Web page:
As we are proud of riches in ourselves, so to satisfy our vanity we desire that everyone, who has any connection with us, should likewise be posses of them, and are ashamed of any one, that is mean or poor, among our friends and relations. For this reason we remove the poor as far from us as possible; and as we cannot prevent poverty in some distant collaterals, and our forefathers are taken to be our nearest relations; upon this account every one affects to be of a good family, and to be descended from a long succession of rich and honorable ancestors.
Those, who boast of the antiquity of their families, are glad when they can join this circumstance, that their ancestors for many generations have been uninterrupted proprietors of the same portion of land, and that their family has never changed its possessions, or been transplanted into any other county or province. It is an additional subject of vanity, when they can boast, that these possessions have been transmitted thro' a descent composed entirely of males, and that the honor, and fortune have never past thro' any female.
When any one boasts of the antiquity of his family, the subjects of his vanity are not merely the extent of time and number of ancestors, but also their riches and credit, which are supposed to reflect a luster on himself on account of his relation to them. He first considers these objects; is affected by them in an agreeable manner; and then returning back to himself, thro' the relation of parent and child, is elevated with the passion of pride, by means of the double relation, of impressions and ideas. Since therefore the passion depends on these relations, whatever strengthens any of the relations must also increase the passion, and whatever weakens the relations must diminish the passion. Now it is certain the identity of the possession strengthens the relation of ideas arising from blood and kindred, and conveys the fancy with greater facility from one generation to another, from the remote ancestors to their posterity, who are both their heirs and their descendants. By this facility the impression is transmitted more entire, and excites a greater degree of pride and vanity.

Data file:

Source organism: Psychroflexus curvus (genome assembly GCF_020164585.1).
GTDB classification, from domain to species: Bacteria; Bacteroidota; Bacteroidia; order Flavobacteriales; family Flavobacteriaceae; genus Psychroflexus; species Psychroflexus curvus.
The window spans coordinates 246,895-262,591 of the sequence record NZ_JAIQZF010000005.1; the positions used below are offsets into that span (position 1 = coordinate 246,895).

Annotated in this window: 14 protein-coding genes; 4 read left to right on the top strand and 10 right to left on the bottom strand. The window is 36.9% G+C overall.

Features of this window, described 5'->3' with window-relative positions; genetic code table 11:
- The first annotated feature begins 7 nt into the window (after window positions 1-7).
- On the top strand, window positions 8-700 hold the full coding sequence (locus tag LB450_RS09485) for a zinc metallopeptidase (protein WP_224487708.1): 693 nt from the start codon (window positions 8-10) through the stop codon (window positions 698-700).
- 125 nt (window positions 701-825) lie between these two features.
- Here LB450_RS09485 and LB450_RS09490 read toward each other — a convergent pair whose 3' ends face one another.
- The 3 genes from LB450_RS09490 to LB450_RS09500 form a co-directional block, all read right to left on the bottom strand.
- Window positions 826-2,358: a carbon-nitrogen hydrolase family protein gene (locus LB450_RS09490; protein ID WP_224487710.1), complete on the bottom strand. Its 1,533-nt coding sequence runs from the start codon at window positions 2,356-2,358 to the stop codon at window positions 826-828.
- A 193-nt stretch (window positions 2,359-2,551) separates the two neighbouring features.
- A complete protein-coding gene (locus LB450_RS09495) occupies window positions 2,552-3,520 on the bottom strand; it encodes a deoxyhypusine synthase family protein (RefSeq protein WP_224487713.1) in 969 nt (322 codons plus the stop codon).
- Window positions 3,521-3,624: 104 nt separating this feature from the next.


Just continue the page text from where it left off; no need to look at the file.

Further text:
Everything belonging to a vain man is the best that is anywhere to be found. His houses, equipage, furniture, cloths, horses, excel all others in his conceit; and it is easy to observe, that from the least advantage in any of these, he draws a new subject of pride and vanity. His wine, if you'll believe him, has a finer flavor than any other; his cookery is more exquisite; his table more orderly; his servants more expert; the air, in which he lives, more healthful; the soil he cultivates more fertile; his fruits ripen earlier and to greater perfection: Such a thing is remarkable for its novelty; such another for its antiquity: This is the workmanship of a famous artist; that belonged once to such a prince or great man: All objects, in a word, that are useful, beautiful or surprising, or are related to such, may, by means of property, give rise to this passion. These agree in giving pleasure, and agree in nothing else. This alone is common to them; and therefore must be the quality that produces the passion, which is their common effect.
When riches produce any pride or vanity in their possessors, as they never fail so do, it is only by means of a double relation of impressions and ideas. The very essence of riches consists in the power of procuring the pleasures and conveniences of life. The very essence of this consists in the probability of its exercise, and in its causing us to anticipate, by a true or false reasoning, the real existence of the pleasure. This anticipation of pleasure is, in itself, a very considerable pleasure; and as its cause is some possession or property, which we enjoy, and which is thereby related to us, we here dearly see all the parts of the foregoing system most exactly and distinctly drawn out before us. For the same reason, that riches cause pleasure and pride, and poverty excites uneasiness and humility, power must produce the former emotions, and slavery the latter. Power or an authority over others makes us capable of satisfying all our desires; as slavery, by subjecting us to the will of others, exposes us to a thousand wants, and mortifications.
(From A Treatise of Human Nature, Book II of the Passions, PART I of pride and humility by David Hume)